Web Design Books: Recent Acquisitions | August 25, 2006

I recently bought a bunch of web design books from Amazon.com, and got a load more sent to me by my publishers. Despite the fact that I enjoy reading web related books, I never seem to have the time these days. However with the books starting to pile up, I need to get them off the shelf and into my head as soon as possible.

Here is my current reading list. What is yours?

Posted at August 25, 2006 8:54 AM


Ian Lloyd said on August 25, 2006 8:11 AM

Oh, that’s me through and through - piles of books and no time to read. I also have Ambient Findability, bought at SXSW but still on the shelf waiting to be read, as well as JavaScript Anthology. Jakob’s new book is on the way from Amazon, Head First Design Patterns is also waiting to be read as is the new accessibility book from Friends of Ed. I get these things with all good intentions! Old father time is a real mofo who needs teaching a lesson, I tells yer.

Dominic Mitchell said on August 25, 2006 8:13 AM

I suspect that there isn’t much intersection between my reading list and yours, but one thing that might be is the JavaScript: The Definitive Guide, Fifth Edition. When you need to know about JavaScript, it’s the best reference out there.

Phil Pickering said on August 25, 2006 9:53 AM

Lots of good-looking new books out this year, with some more on the horizon :)

Just read:

Build Your Own Web Site the Right Way by Ian Lloyd (SitePoint)
Excellent book for beginners and people like me who are unlearning all the bad stuff ;)

Sitting on desk:

HTML Utopia, 2nd Ed by Rachel Andrew (SitePoint)
Web Accessibility by Jim Thatcher, et al (FriendsOfEd)
Blog Design Solutions by Andy Budd, et al (FriendsOfEd)
Designing with Web Standards, 2nd Ed by Jeffrey Zeldman (New Riders)
Beginning JavaScript by Christian Heilmann (Apress)

Just ordered:

Beginning CSS Web Development by Simon Collison (Apress)

Waiting for:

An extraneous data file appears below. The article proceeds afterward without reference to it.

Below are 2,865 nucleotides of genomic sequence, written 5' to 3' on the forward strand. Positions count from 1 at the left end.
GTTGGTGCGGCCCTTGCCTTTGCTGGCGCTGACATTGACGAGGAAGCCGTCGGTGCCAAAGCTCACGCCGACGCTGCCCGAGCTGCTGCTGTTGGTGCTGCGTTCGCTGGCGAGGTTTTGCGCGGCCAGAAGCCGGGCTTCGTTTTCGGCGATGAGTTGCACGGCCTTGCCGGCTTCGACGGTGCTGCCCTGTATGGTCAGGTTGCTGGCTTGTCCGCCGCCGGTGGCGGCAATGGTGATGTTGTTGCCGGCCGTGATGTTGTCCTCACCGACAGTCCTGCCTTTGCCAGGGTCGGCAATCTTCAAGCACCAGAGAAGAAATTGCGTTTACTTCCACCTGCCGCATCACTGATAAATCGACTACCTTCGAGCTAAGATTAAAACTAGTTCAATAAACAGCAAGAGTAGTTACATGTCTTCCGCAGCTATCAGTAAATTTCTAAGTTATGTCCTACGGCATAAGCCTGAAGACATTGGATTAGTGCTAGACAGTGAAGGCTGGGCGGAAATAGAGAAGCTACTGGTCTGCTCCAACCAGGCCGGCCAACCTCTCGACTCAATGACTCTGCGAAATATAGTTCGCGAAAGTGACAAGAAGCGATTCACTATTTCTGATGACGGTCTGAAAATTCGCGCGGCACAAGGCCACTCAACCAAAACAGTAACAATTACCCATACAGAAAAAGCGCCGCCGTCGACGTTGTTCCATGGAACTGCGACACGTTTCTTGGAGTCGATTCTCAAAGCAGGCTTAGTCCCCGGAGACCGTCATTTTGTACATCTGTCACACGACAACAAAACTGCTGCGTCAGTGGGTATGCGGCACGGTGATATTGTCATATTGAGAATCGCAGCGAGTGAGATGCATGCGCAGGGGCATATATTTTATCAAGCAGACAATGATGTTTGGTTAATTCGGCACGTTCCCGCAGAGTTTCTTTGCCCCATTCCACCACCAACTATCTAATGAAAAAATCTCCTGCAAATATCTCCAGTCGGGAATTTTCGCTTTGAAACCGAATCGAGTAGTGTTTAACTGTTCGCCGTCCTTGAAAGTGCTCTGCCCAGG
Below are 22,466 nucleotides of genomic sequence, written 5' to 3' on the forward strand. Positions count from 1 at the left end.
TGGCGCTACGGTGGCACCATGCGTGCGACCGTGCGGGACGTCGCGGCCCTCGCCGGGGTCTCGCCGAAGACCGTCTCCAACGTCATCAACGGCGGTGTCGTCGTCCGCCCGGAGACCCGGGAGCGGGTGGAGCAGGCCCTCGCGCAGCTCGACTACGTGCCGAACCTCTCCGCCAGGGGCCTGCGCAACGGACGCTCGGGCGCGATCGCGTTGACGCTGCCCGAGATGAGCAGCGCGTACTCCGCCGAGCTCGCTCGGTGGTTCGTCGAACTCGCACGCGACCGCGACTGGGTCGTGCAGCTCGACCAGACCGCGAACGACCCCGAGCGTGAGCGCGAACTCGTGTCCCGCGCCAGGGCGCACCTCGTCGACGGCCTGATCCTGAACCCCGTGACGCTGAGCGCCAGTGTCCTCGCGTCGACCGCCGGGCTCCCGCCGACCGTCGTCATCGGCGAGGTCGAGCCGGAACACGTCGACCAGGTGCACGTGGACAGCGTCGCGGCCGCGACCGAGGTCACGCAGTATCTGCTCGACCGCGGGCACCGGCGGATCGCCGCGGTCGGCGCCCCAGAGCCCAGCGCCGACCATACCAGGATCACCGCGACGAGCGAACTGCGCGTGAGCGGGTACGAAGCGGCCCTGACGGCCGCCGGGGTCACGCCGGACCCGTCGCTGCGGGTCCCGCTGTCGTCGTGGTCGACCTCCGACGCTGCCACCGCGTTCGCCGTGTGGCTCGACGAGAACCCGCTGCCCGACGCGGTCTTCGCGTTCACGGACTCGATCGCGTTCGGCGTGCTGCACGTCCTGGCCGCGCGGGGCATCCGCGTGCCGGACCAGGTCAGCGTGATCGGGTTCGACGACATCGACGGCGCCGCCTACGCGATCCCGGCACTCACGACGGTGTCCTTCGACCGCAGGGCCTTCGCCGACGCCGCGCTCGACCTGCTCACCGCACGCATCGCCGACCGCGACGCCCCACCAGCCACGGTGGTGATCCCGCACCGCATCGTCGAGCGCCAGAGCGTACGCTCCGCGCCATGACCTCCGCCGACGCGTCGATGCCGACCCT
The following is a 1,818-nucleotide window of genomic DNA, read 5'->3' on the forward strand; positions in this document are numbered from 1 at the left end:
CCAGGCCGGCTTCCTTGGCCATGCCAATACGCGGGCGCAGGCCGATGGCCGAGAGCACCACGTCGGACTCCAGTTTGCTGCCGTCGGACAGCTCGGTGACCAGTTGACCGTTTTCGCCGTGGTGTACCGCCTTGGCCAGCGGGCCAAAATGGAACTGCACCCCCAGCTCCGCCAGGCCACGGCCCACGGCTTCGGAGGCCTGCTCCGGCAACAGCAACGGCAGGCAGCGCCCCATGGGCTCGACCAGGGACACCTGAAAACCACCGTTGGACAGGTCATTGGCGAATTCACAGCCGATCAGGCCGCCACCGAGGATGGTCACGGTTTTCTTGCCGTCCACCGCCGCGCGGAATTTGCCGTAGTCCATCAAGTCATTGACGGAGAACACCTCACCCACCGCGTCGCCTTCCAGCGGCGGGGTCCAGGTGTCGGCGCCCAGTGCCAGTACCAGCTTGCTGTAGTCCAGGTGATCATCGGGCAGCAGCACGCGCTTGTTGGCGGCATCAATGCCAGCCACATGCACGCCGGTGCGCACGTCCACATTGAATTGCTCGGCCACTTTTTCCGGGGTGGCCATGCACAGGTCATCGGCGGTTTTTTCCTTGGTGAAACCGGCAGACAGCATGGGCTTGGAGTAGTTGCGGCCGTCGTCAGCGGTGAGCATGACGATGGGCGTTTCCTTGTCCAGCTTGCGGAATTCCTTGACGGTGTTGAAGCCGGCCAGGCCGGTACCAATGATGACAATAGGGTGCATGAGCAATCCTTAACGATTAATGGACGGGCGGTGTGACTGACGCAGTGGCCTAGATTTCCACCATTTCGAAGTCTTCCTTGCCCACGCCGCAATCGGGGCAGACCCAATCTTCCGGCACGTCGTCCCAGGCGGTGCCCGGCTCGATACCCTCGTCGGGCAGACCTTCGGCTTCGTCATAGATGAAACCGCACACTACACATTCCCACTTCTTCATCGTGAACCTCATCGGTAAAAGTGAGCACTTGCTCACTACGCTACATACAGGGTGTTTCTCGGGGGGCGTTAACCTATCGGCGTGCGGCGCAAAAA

Transcending CSS by Andy Clarke (New Riders)
PHP Solutions by David Powers (FriendsOfEd)
HTML Mastery by Paul Haine (FriendsOfEd)
Pro CSS Techniques by Jeff Croft (Apress)
XHTML and CSS by Patrick Griffiths (New Riders)

Kevin said on August 25, 2006 12:07 PM

I just finished the new Jakob Nielsen book and actually quite liked it. Like Andy said, the guy makes a lot of sense.

Nate K said on August 25, 2006 2:01 PM

Looks like a great list of books. I have placed them in my wish list for later review. I have read the following lately:

Professional PHP5 by Edward Lecky-Thompson
Mastering Regular Expressions (they just put out the third edition devoting more pages to PHP) by Jeffrey Friedl
PHP Security by Chris Shiflett
CSS Mastery by Andy Budd
Bulletproof Web Design by Dan Cederholm
Dont Make Me Think by Steve Krugg
Prioritizing Web Usability by Jakob Nielsen

And, 2 more just came in the mail:
DOM Scripting by Jeremy Keith
DHTML Utopia by Stuart Langridge

Up next month:
Beginning CSS Web Development by Simon Collison
Pro CSS Techniques by Jeff Croft

Thanks for sharing your list Andy, I am definitely going to check those out in more detail.

Cameron Adams said on August 25, 2006 3:07 PM

I gave up on Jakob Nielsen when he just began regurgitating the same words from 1998. I mean, seriously, does the guy say anything you don’t already know?

Nate K said on August 25, 2006 3:33 PM

RE: Cameron